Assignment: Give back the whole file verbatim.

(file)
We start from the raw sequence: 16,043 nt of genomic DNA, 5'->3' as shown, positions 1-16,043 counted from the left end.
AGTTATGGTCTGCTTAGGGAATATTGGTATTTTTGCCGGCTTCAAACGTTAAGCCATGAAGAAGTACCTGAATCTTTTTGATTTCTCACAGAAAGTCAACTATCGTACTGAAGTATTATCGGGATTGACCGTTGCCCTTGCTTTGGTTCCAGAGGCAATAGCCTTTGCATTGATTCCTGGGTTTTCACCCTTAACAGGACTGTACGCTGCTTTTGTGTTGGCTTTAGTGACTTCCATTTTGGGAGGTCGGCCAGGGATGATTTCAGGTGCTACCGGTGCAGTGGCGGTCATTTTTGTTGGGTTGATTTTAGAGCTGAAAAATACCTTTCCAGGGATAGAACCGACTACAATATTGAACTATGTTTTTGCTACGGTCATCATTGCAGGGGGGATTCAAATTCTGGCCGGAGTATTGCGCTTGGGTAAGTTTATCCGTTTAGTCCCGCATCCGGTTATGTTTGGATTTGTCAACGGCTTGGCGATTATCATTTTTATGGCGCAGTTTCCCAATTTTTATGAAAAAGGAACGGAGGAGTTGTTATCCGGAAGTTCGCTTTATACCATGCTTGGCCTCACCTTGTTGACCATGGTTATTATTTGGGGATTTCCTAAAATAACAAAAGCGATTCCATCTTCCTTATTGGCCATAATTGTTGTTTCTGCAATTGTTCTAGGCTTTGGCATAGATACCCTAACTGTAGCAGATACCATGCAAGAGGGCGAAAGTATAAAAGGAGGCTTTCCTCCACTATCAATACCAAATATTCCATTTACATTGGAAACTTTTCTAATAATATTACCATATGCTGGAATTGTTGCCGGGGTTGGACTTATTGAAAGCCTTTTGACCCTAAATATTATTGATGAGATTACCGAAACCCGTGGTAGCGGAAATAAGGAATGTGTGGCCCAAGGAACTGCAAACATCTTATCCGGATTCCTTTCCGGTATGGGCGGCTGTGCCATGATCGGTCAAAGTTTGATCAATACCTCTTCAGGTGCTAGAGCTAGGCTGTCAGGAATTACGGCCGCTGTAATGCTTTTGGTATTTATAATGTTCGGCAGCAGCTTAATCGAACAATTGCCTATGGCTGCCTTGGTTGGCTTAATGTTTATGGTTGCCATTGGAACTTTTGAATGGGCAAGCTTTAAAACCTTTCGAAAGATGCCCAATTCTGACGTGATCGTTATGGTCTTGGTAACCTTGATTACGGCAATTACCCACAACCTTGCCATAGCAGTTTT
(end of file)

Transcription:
We start from the raw sequence: 16,043 nt of genomic DNA, 5'->3' as shown, positions 1-16,043 counted from the left end.
AGTTATGGTCTGCTTAGGGAATATTGGTATTTTTGCCGGCTTCAAACGTTAAGCCATGAAGAAGTACCTGAATCTTTTTGATTTCTCACAGAAAGTCAACTATCGTACTGAAGTATTATCGGGATTGACCGTTGCCCTTGCTTTGGTTCCAGAGGCAATAGCCTTTGCATTGATTCCTGGGTTTTCACCCTTAACAGGACTGTACGCTGCTTTTGTGTTGGCTTTAGTGACTTCCATTTTGGGAGGTCGGCCAGGGATGATTTCAGGTGCTACCGGTGCAGTGGCGGTCATTTTTGTTGGGTTGATTTTAGAGCTGAAAAATACCTTTCCAGGGATAGAACCGACTACAATATTGAACTATGTTTTTGCTACGGTCATCATTGCAGGGGGGATTCAAATTCTGGCCGGAGTATTGCGCTTGGGTAAGTTTATCCGTTTAGTCCCGCATCCGGTTATGTTTGGATTTGTCAACGGCTTGGCGATTATCATTTTTATGGCGCAGTTTCCCAATTTTTATGAAAAAGGAACGGAGGAGTTGTTATCCGGAAGTTCGCTTTATACCATGCTTGGCCTCACCTTGTTGACCATGGTTATTATTTGGGGATTTCCTAAAATAACAAAAGCGATTCCATCTTCCTTATTGGCCATAATTGTTGTTTCTGCAATTGTTCTAGGCTTTGGCATAGATACCCTAACTGTAGCAGATACCATGCAAGAGGGCGAAAGTATAAAAGGAGGCTTTCCTCCACTATCAATACCAAATATTCCATTTACATTGGAAACTTTTCTAATAATATTACCATATGCTGGAATTGTTGCCGGGGTTGGACTTATTGAAAGCCTTTTGACCCTAAATATTATTGATGAGATTACCGAAACCCGTGGTAGCGGAAATAAGGAATGTGTGGCCCAAGGAACTGCAAACATCTTATCCGGATTCCTTTCCGGTATGGGCGGCTGTGCCATGATCGGTCAAAGTTTGATCAATACCTCTTCAGGTGCTAGAGCTAGGCTGTCAGGAATTACGGCCGCTGTAATGCTTTTGGTATTTATAATGTTCGGCAGCAGCTTAATCGAACAATTGCCTATGGCTGCCTTGGTTGGCTTAATGTTTATGGTTGCCATTGGAACTTTTGAATGGGCAAGCTTTAAAACCTTTCGAAAGATGCCCAATTCTGACGTGATCGTTATGGTCTTGGTAACCTTGATTACGGCAATTACCCACAACCTTGCCATAGCAGTTTT